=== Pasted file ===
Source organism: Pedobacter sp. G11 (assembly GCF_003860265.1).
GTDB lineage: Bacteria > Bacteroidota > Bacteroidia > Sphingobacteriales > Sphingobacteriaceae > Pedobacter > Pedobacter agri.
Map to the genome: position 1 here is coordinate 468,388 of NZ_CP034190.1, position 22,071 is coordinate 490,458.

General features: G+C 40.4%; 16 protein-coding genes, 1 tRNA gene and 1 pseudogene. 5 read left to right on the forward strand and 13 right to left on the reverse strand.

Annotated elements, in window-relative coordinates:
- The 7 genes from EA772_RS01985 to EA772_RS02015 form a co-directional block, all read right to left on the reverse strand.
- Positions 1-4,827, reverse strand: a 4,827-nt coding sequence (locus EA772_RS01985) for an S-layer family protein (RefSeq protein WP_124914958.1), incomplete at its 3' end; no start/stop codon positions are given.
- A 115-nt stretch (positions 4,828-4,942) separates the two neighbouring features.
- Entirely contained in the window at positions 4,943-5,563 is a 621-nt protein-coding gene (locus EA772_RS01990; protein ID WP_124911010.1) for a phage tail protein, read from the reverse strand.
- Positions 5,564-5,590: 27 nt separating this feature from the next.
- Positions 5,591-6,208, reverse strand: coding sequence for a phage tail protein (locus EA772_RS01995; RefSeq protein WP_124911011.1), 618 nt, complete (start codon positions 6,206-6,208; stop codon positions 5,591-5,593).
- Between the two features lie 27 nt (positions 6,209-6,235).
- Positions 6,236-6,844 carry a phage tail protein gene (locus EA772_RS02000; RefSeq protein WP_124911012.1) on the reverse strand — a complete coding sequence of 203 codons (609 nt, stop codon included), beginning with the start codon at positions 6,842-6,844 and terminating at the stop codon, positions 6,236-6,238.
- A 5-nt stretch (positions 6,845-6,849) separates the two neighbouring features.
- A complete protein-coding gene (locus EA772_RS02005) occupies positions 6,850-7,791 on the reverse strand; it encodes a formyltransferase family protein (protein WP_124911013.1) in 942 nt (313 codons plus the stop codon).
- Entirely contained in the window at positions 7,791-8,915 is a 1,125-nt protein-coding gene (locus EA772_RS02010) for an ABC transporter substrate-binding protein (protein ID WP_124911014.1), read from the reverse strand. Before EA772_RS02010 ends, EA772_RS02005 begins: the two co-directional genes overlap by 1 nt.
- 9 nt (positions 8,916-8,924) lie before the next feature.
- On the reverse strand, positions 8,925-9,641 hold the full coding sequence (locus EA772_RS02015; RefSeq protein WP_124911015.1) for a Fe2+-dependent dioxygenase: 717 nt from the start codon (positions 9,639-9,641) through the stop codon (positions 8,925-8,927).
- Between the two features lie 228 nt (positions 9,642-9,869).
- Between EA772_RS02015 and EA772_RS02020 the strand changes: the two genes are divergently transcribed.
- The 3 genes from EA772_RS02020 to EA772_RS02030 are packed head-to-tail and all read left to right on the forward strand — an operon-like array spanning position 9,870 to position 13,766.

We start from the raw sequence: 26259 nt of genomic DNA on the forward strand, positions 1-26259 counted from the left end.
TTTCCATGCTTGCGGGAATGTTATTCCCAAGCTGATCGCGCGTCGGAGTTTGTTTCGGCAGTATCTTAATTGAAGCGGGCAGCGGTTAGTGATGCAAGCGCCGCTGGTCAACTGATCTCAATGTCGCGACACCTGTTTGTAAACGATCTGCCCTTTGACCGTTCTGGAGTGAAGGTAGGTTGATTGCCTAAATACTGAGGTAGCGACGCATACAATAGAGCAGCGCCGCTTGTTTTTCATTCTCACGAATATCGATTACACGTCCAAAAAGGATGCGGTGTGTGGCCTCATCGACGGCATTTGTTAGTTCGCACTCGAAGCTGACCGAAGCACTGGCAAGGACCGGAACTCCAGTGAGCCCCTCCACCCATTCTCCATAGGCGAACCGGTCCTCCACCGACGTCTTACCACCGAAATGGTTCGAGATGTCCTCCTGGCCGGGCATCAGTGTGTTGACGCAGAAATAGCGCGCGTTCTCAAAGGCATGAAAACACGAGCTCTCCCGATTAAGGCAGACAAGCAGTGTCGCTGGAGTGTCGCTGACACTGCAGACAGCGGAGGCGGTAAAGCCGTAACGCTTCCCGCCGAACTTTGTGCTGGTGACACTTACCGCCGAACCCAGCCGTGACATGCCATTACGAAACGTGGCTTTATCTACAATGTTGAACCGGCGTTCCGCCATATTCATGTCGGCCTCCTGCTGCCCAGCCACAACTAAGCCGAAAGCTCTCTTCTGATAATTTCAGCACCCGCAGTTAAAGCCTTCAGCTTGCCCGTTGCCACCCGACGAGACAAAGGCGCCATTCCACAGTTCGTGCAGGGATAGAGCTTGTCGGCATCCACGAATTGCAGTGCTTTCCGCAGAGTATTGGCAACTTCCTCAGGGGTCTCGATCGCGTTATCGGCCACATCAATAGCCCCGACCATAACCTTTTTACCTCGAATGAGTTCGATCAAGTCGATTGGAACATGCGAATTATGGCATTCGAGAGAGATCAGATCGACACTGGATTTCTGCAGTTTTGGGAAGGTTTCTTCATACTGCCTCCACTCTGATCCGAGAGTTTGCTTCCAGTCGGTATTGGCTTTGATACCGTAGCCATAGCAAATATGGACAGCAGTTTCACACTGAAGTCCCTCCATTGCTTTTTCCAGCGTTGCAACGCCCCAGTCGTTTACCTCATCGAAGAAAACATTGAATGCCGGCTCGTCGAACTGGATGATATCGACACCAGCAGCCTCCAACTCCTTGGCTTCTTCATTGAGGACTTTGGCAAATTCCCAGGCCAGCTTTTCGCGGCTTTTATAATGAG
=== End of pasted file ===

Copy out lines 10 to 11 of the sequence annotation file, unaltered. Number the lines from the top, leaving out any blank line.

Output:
- Positions 5,564-5,590: 27 nt separating this feature from the next.
- Positions 5,591-6,208, reverse strand: coding sequence for a phage tail protein (locus EA772_RS01995; RefSeq protein WP_124911011.1), 618 nt, complete (start codon positions 6,206-6,208; stop codon positions 5,591-5,593).